Example of a money bill is the Finance bill (not to be confused with financial bill) that is passed every year to bring about amendments in taxation provisions and define the yearly budget.
Financial Bills are not limited to the above-mentioned provisions alone and they can contain other provisions as well.
For example, President’s Emolument and Pension bill. This bill contains provisions for President’s salary and pension; but does not contain any provision on Article 110 (1) matters.
Money bills are included within the purview of Financial Bills.
A financial bill that is not a money bill is required to be passed by both houses of parliament i.e. the Lok Sabha as well as the Rajya Sabha.
“All money bills are financial bills, but not all financial bills are money bills”
If there is a dispute regarding the nature of a bill, the speaker has the power to determine whether it is a money bill or financial bill and Speaker’s decision is final.
So What Exactly is the Present GST?
The recently passed bill was a Constitutional Amendment bill. The actual GST bill is yet to be introduced.
The reason behind this is that in order to modify the powers of Central and State governments over different areas of taxation, it is necessary to amend the constitution that bestows this power upon the respective governments.
A constitution amendment bill is completely different from financial or money bills. It is an entirely separate category of bills which can be introduced in either house of Parliament and needs 2/3rd majority of members present and voting in each house.
Why the Debate Then?
The unanimous approval of GST bill has only paved way for introduction of an entirely new indirect tax structure in India. The details of GST are yet to be finalized and the present bill only amends the constitution in respect of taxation powers of the Centre and the state.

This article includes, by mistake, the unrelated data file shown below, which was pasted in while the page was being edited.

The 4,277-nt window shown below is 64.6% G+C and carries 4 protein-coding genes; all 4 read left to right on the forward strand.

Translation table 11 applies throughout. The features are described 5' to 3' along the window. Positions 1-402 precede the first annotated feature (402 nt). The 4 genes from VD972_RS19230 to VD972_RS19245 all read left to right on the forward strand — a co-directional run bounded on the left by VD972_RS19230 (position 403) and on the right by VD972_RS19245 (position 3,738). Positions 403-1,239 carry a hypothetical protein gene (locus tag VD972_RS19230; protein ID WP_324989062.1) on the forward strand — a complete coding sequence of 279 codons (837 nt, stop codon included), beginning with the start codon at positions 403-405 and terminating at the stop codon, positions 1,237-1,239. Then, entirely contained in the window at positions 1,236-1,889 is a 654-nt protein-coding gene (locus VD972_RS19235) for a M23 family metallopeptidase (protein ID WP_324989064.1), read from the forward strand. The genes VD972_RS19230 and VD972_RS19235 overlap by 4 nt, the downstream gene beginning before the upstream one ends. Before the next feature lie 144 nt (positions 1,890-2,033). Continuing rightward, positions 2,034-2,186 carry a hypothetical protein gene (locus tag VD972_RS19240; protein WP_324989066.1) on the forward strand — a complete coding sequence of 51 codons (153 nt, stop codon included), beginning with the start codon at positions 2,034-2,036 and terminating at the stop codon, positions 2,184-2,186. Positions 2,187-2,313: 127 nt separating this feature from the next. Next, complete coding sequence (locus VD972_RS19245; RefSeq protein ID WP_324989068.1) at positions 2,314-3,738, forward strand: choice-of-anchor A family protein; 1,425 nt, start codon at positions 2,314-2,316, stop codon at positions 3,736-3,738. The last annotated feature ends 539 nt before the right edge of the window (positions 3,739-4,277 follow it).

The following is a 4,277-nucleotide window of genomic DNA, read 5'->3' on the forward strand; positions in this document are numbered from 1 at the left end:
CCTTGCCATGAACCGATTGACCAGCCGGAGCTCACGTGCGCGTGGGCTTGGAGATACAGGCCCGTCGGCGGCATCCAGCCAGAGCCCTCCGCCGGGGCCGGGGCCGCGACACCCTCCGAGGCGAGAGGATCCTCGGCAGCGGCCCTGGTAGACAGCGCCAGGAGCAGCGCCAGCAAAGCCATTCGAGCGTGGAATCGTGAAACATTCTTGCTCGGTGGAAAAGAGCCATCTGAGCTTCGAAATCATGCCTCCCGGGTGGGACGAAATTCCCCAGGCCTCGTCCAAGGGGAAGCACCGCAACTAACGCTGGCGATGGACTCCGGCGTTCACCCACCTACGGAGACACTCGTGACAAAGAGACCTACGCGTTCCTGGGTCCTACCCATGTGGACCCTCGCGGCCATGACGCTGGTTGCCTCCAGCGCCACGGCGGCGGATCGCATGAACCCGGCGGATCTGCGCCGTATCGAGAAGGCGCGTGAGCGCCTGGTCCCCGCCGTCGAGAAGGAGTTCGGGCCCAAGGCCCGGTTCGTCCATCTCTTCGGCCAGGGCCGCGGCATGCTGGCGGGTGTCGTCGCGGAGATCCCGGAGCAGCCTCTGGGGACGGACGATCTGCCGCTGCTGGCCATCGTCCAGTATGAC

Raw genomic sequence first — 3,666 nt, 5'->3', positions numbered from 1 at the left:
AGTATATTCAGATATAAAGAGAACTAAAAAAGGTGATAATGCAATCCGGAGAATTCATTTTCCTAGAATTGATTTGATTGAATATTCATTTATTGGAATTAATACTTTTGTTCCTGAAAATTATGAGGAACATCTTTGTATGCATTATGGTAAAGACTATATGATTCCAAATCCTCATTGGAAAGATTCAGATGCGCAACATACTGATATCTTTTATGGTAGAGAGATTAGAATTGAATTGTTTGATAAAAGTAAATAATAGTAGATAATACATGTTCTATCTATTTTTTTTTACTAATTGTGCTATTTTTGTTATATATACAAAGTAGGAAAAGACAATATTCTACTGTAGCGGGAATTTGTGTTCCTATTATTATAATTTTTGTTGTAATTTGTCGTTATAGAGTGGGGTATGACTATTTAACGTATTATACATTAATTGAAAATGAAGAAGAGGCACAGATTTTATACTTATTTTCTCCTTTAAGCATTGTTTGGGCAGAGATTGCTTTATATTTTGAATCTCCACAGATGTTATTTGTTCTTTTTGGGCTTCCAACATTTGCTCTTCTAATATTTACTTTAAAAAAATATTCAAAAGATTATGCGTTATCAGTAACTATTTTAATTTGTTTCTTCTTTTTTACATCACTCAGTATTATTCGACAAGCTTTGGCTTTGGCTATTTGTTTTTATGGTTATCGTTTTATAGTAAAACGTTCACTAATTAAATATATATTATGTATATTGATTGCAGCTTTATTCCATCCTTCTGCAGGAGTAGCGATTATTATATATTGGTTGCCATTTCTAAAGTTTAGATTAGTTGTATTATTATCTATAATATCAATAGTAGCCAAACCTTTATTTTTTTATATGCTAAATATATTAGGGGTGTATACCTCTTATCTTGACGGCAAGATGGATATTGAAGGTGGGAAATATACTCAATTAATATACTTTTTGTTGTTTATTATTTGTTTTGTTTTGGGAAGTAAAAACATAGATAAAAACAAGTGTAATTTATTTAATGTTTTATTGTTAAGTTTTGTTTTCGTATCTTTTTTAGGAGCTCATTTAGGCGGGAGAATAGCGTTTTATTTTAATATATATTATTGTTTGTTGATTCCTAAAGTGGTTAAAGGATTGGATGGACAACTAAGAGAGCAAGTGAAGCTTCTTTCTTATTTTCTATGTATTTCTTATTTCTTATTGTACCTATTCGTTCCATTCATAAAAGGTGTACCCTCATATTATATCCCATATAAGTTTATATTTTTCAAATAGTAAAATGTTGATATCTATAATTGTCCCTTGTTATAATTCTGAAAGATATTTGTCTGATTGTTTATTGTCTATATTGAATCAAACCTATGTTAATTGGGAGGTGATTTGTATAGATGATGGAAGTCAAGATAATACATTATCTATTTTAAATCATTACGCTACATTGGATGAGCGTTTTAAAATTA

Specific provisions like tax rates and other regulations governing the imposition and administration of GST will now be drafted in separate bills in the form of CGST, SGST and IGST. These bills will then be introduced in Parliament for discussion. The entire debate surrounds this issue.
The opposition has alleged that the NDA Govt. is trying to pass the CGST, SGST and IGST as money bills to bypass the approval of Rajya Sabha where it does not enjoy a majority.
The finance minister Mr. Arun Jaitley however, says that the Govt. has no wish to bypass the constitutional procedure. But is not possible to provide assurance on the nature of a bill that has not been drafted yet.
The CGST bill will group all Central Govt. taxes like Central Excise, Countervailing Duty and Service Tax into one. SGST will do the same for state taxes like VAT, Entertainment Tax, Octroi etc.
Whether these bills will be passed seamlessly or not depends on the form in which they are presented and the discussions that take place over them in the Parliament.
As soon as these bills are passed by the parliament, the indirect tax system as we know it, will come to an end. GST alone will be applicable to all goods and services.
Until the draft bills on CGST, SGST and IGST are introduced; the debate will continue.